Representing Texas Homeowners Associations & those aggrieved by them

Attorney Trey Wilson handles lawsuits and pre-litigation disputes involving enforcement of restrictive covenants/deed restrictions, Homeowner Association member voting/ballot/proxy issues, HOA Board elections, collection of assessments/dues, placement and removal of liens, CCR/Declaration disputes, developer HOA control/turnover, ACC approval, HOA Board governance, Abuses by Homeowners Associations and drafting/amendment of HOA documents including By-laws.


R L Wilson Law Firm takes on Regency Park HOA

In October 2007, our clients commenced construction of a swimming pool in their back yard. However, this pool wasn't designed just for enjoying lazy days and working on their tans. Instead, it was an integral part of a flood control plan engineered to mitigate the effects of rushing water experienced each time it rained. The pool was recommended by an engineer, and even by the City of San Antonio -- each of whom had investigated the tendency of the property to flood as the result of run-off from a parking lot constructed directly behind the home.

Prior to commencing construction, our clients submitted plans to the Architectural Control Committee of the Regency Park Owners Association. Much to their surprise, they recived no response. Despite additional approval requests, the HOA's silence continued for months. Frustrated by the lack of response, and after reviewing the ACC's deadline for approving plans, our clients decided to proceed with construction.

Almost immediately, they and their contractor were accosted by a member of the Regency Park HOA Board, who verbally demanded that they cease with construction. So they did. Two days later, the contractor returned to the home to retrieve his tools and equipment. That same day, the HOA scrambled its legal team, and obtained a Temporary Restraining Order preventing the construction -- which by that time had already been voluntarily abated. The other portion of the HOA's suit sought a declaration that the pool was not permitted without ACC approval.

After various meetings, the plans were ultimately approved, and our clients were allowed to complete the pool with the blessing of the HOA. They did, and many of the flooding issues have been resolved.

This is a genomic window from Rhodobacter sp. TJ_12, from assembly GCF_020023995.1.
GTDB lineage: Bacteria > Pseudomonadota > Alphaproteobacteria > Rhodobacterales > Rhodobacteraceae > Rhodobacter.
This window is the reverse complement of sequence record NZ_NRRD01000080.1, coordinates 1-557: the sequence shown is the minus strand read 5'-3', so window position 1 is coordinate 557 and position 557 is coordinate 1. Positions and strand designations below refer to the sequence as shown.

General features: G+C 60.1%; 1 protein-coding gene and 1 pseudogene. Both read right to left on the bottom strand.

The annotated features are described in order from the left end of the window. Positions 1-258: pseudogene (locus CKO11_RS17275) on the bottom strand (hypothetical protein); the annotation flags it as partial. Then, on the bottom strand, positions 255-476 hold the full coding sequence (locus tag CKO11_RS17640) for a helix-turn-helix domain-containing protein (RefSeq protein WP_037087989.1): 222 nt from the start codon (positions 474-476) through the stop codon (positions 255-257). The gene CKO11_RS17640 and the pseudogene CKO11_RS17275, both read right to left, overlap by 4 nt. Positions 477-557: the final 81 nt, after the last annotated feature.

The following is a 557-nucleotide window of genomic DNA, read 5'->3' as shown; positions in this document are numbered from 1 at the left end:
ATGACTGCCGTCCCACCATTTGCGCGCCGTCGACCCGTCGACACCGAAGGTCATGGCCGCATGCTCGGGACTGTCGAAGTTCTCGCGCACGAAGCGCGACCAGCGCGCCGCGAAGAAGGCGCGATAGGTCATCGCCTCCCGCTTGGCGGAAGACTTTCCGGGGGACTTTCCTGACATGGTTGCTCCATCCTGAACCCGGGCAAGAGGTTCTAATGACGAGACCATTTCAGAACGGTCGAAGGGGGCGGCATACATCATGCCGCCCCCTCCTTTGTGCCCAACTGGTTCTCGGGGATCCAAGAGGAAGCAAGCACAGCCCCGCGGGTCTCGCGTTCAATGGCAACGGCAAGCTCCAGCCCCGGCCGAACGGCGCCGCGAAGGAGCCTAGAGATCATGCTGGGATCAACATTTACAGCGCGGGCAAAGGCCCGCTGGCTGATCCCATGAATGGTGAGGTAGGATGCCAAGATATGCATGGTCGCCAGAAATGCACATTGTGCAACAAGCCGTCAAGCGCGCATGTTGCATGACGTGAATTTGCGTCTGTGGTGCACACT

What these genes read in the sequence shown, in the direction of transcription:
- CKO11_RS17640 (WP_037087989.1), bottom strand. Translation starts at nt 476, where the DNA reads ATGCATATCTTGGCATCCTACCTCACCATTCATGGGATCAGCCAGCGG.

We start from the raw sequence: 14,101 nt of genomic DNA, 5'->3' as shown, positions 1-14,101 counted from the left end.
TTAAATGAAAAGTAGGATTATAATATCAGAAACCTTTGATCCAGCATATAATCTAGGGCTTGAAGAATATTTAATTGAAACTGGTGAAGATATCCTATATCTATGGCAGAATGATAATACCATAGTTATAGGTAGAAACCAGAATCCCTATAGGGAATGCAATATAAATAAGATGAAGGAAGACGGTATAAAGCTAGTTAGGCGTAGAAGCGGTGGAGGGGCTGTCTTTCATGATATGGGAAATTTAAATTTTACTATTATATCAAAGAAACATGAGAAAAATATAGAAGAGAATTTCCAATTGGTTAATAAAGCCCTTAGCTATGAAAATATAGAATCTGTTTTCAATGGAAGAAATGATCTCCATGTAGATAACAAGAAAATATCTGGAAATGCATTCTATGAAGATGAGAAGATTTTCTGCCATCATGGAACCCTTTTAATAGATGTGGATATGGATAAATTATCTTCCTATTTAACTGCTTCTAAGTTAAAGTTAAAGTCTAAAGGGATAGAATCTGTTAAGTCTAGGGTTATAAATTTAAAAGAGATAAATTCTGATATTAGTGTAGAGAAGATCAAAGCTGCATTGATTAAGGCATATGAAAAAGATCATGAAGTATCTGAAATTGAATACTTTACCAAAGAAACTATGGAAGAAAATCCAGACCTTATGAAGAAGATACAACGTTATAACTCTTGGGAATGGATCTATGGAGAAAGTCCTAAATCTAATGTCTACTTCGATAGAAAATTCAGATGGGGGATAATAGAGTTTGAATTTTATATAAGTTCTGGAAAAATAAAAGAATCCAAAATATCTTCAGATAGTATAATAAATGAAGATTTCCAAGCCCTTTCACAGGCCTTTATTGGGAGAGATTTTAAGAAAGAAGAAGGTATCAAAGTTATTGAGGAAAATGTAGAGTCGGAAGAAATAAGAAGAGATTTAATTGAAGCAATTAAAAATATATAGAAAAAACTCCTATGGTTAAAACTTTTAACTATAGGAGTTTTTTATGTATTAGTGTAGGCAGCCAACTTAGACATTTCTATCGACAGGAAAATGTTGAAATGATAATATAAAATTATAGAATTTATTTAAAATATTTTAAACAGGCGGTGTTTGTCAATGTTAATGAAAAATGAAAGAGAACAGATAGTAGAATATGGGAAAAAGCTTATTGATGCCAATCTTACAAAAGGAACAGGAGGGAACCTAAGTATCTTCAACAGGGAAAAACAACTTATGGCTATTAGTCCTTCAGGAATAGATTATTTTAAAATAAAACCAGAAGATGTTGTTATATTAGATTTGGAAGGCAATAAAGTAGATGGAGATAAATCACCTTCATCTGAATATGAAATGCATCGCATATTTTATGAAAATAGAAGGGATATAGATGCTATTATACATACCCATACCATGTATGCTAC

Case closed...or so they thought.

Several months later, the Association came calling. This time they wanted their attorneys' fees, and lots of them. When the homeowners balked, the Association set the case for trial.

On the day before the trial, the homeowners realized that they need the help of an attorney with experince litigating HOA issues. So they called me.

After reviewing the CCRs, I noticed a provision requiring that disputes between the HOA and property owners within the Regency Park subdivision be referred to arbitration. Based upon this requirement, I filed a Motion seeking to compel arbitration, instead of trial in the Bexar County District Court. Judge Andy Mireles considered the Motion, and sided with our clients. Thus, the dispute has been referred to arbitration, where an arbitrator will determine whether the HOA is entitled to its fees, even though it never obtained a Judgment in the suit it filed. We are confident in the property owners' position, and disappointed that the HOA has decided to expend costs and attorneys' fees solely in pursuit of attorneys' fees.

Many times HOAs and their Board Members use the judicial system to advance personal grudges or to "flex their muscle." The laws relating to HOA litigation and restrictive covenants are complex and often favor the HOAs. If you believe that you are the victim of HOA abuses, you should immediately contact an attorney experienced with HOA litigation, and the Texas Property Code. The HOAs are represented by experienced and knowledgable attorneys. You should be too.